"Who could have imagined that one would have forever to remember each moment of life down to its tiniest component? . . . There is no letup — for the afterlife is without sleep as well. . . . There are no doors. There are no days. . . . And the judgment is endless, though not because some deity judges you, but because your actions are naggingly being judged for all time by yourself.”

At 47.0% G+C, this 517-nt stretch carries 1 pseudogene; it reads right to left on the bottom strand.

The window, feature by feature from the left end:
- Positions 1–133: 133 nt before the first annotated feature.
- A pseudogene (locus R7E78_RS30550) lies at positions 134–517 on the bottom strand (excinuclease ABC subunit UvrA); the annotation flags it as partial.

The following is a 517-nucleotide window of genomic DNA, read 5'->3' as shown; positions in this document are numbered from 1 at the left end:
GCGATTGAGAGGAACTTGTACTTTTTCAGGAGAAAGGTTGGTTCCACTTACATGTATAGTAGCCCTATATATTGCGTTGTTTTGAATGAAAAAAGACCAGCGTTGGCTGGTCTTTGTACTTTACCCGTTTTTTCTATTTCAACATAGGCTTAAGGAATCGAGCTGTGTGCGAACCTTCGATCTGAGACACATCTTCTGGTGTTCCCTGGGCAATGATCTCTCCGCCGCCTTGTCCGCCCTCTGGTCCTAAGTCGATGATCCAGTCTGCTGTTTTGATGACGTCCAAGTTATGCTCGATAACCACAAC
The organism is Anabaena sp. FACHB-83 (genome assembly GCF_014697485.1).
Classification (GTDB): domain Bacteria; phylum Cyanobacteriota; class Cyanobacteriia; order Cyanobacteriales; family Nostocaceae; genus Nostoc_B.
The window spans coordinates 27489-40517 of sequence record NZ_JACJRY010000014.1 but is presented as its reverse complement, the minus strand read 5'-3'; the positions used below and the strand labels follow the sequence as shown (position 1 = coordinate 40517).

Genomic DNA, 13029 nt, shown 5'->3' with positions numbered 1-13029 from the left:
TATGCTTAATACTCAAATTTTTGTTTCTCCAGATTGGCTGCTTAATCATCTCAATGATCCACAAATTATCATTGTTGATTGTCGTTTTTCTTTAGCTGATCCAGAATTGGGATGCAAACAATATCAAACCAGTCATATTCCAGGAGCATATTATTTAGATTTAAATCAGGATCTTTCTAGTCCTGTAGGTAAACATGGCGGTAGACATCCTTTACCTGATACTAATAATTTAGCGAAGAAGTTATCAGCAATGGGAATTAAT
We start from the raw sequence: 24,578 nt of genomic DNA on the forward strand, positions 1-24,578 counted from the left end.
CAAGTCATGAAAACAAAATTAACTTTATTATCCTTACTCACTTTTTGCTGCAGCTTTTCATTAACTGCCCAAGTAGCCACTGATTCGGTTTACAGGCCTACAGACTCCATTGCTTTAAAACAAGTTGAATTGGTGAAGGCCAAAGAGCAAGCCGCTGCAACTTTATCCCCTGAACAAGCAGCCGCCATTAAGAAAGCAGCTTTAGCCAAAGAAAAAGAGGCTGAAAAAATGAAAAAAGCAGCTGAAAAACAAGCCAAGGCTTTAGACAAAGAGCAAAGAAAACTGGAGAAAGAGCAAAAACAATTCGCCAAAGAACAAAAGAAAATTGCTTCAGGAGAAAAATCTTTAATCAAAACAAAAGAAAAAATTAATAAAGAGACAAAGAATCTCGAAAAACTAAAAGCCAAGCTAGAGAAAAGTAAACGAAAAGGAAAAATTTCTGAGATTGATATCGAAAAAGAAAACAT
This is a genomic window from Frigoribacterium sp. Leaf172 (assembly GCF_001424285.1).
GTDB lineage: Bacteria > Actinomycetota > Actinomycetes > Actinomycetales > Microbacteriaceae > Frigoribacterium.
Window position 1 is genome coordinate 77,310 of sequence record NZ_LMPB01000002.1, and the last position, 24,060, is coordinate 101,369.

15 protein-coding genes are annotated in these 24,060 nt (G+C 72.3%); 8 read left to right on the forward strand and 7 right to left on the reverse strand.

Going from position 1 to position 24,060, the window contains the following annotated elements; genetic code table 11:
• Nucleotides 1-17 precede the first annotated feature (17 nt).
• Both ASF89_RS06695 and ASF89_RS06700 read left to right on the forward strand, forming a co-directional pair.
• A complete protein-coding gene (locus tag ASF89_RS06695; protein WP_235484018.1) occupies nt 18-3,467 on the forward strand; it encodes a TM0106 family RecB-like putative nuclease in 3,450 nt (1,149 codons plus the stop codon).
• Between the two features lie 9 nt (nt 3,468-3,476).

The unnamed protagonist of “Everyman” at least gets a joyous flash of himself as a boy at the ocean before the lights go out; “Indignation” makes even that terminally grim book seem sentimental. “Everyman” and “Exit Ghost” both have a mood of sorrowful resignation; this book goes about its grieving savagely. And of all Roth’s recent novels, it ventures farthest into the unknowable. In his unshowy way, with all his quotidian specificity and merciless skepticism, Roth is attempting to storm heaven — an endeavor all the more desperately daring because he seems dead certain it’s not there.
'Indignation' - cel mai recent P. Roth - recenzie în The New York Times.